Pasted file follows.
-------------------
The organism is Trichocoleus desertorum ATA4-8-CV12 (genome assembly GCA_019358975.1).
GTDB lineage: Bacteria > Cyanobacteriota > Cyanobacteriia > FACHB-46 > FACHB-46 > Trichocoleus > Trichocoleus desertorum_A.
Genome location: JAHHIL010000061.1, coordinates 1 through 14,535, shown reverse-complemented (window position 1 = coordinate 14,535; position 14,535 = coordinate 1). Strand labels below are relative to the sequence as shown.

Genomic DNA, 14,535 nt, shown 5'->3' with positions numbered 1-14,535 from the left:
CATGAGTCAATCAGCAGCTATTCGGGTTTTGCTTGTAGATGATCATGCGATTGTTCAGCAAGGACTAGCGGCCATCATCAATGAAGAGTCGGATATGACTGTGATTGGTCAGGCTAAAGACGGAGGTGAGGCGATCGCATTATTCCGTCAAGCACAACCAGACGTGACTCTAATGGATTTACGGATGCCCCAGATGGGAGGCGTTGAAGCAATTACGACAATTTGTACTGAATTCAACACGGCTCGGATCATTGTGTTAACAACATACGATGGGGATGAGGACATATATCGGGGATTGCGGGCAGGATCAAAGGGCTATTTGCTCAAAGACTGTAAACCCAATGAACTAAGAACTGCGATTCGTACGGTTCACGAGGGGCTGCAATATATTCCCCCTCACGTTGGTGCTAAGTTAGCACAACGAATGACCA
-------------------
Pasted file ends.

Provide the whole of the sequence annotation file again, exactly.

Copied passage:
The organism is Trichocoleus desertorum ATA4-8-CV12 (genome assembly GCA_019358975.1).
GTDB lineage: Bacteria > Cyanobacteriota > Cyanobacteriia > FACHB-46 > FACHB-46 > Trichocoleus > Trichocoleus desertorum_A.
Genome location: JAHHIL010000061.1, coordinates 1 through 14,535, shown reverse-complemented (window position 1 = coordinate 14,535; position 14,535 = coordinate 1). Strand labels below are relative to the sequence as shown.

Genomic DNA, 14,535 nt, shown 5'->3' with positions numbered 1-14,535 from the left:
CATGAGTCAATCAGCAGCTATTCGGGTTTTGCTTGTAGATGATCATGCGATTGTTCAGCAAGGACTAGCGGCCATCATCAATGAAGAGTCGGATATGACTGTGATTGGTCAGGCTAAAGACGGAGGTGAGGCGATCGCATTATTCCGTCAAGCACAACCAGACGTGACTCTAATGGATTTACGGATGCCCCAGATGGGAGGCGTTGAAGCAATTACGACAATTTGTACTGAATTCAACACGGCTCGGATCATTGTGTTAACAACATACGATGGGGATGAGGACATATATCGGGGATTGCGGGCAGGATCAAAGGGCTATTTGCTCAAAGACTGTAAACCCAATGAACTAAGAACTGCGATTCGTACGGTTCACGAGGGGCTGCAATATATTCCCCCTCACGTTGGTGCTAAGTTAGCACAACGAATGACCA